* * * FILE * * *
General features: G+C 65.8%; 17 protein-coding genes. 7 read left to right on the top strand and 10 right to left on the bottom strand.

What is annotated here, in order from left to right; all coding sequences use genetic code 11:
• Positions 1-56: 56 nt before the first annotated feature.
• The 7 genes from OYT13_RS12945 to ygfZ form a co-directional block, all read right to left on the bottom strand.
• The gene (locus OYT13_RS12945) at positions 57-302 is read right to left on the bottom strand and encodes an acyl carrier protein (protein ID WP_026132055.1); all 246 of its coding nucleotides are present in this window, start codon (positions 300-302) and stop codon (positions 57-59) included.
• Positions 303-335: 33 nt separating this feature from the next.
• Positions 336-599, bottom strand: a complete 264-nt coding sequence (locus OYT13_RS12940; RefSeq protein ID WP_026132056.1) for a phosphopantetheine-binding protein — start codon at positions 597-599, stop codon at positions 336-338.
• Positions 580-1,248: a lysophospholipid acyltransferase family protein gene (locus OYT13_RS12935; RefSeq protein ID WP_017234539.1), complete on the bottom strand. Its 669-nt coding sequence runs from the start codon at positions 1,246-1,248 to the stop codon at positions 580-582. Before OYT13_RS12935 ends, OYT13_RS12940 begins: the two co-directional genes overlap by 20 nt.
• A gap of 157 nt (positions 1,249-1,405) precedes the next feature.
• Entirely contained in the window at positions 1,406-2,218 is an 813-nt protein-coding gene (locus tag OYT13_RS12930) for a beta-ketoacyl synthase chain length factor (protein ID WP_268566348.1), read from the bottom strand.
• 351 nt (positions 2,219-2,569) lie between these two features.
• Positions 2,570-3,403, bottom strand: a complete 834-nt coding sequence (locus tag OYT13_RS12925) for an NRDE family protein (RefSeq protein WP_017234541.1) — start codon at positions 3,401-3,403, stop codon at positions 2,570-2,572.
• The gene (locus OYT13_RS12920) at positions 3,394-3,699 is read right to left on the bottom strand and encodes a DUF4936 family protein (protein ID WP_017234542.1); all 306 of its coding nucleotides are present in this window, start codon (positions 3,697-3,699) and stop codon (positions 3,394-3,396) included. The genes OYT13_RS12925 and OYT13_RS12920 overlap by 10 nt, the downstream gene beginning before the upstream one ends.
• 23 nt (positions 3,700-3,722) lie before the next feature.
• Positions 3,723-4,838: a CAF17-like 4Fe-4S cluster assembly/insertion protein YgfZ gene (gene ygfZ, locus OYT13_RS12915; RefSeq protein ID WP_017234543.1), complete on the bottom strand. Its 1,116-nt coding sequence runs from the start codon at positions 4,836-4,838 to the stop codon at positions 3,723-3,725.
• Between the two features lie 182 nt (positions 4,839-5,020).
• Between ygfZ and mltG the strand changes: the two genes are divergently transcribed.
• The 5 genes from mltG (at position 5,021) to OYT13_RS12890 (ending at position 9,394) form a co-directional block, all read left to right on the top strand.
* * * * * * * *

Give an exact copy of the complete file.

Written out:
General features: G+C 65.8%; 17 protein-coding genes. 7 read left to right on the top strand and 10 right to left on the bottom strand.

What is annotated here, in order from left to right; all coding sequences use genetic code 11:
• Positions 1-56: 56 nt before the first annotated feature.
• The 7 genes from OYT13_RS12945 to ygfZ form a co-directional block, all read right to left on the bottom strand.
• The gene (locus OYT13_RS12945) at positions 57-302 is read right to left on the bottom strand and encodes an acyl carrier protein (protein ID WP_026132055.1); all 246 of its coding nucleotides are present in this window, start codon (positions 300-302) and stop codon (positions 57-59) included.
• Positions 303-335: 33 nt separating this feature from the next.
• Positions 336-599, bottom strand: a complete 264-nt coding sequence (locus OYT13_RS12940; RefSeq protein ID WP_026132056.1) for a phosphopantetheine-binding protein — start codon at positions 597-599, stop codon at positions 336-338.
• Positions 580-1,248: a lysophospholipid acyltransferase family protein gene (locus OYT13_RS12935; RefSeq protein ID WP_017234539.1), complete on the bottom strand. Its 669-nt coding sequence runs from the start codon at positions 1,246-1,248 to the stop codon at positions 580-582. Before OYT13_RS12935 ends, OYT13_RS12940 begins: the two co-directional genes overlap by 20 nt.
• A gap of 157 nt (positions 1,249-1,405) precedes the next feature.
• Entirely contained in the window at positions 1,406-2,218 is an 813-nt protein-coding gene (locus tag OYT13_RS12930) for a beta-ketoacyl synthase chain length factor (protein ID WP_268566348.1), read from the bottom strand.
• 351 nt (positions 2,219-2,569) lie between these two features.
• Positions 2,570-3,403, bottom strand: a complete 834-nt coding sequence (locus tag OYT13_RS12925) for an NRDE family protein (RefSeq protein WP_017234541.1) — start codon at positions 3,401-3,403, stop codon at positions 2,570-2,572.
• The gene (locus OYT13_RS12920) at positions 3,394-3,699 is read right to left on the bottom strand and encodes a DUF4936 family protein (protein ID WP_017234542.1); all 306 of its coding nucleotides are present in this window, start codon (positions 3,697-3,699) and stop codon (positions 3,394-3,396) included. The genes OYT13_RS12925 and OYT13_RS12920 overlap by 10 nt, the downstream gene beginning before the upstream one ends.
• 23 nt (positions 3,700-3,722) lie before the next feature.
• Positions 3,723-4,838: a CAF17-like 4Fe-4S cluster assembly/insertion protein YgfZ gene (gene ygfZ, locus OYT13_RS12915; RefSeq protein ID WP_017234543.1), complete on the bottom strand. Its 1,116-nt coding sequence runs from the start codon at positions 4,836-4,838 to the stop codon at positions 3,723-3,725.
• Between the two features lie 182 nt (positions 4,839-5,020).
• Between ygfZ and mltG the strand changes: the two genes are divergently transcribed.
• The 5 genes from mltG (at position 5,021) to OYT13_RS12890 (ending at position 9,394) form a co-directional block, all read left to right on the top strand.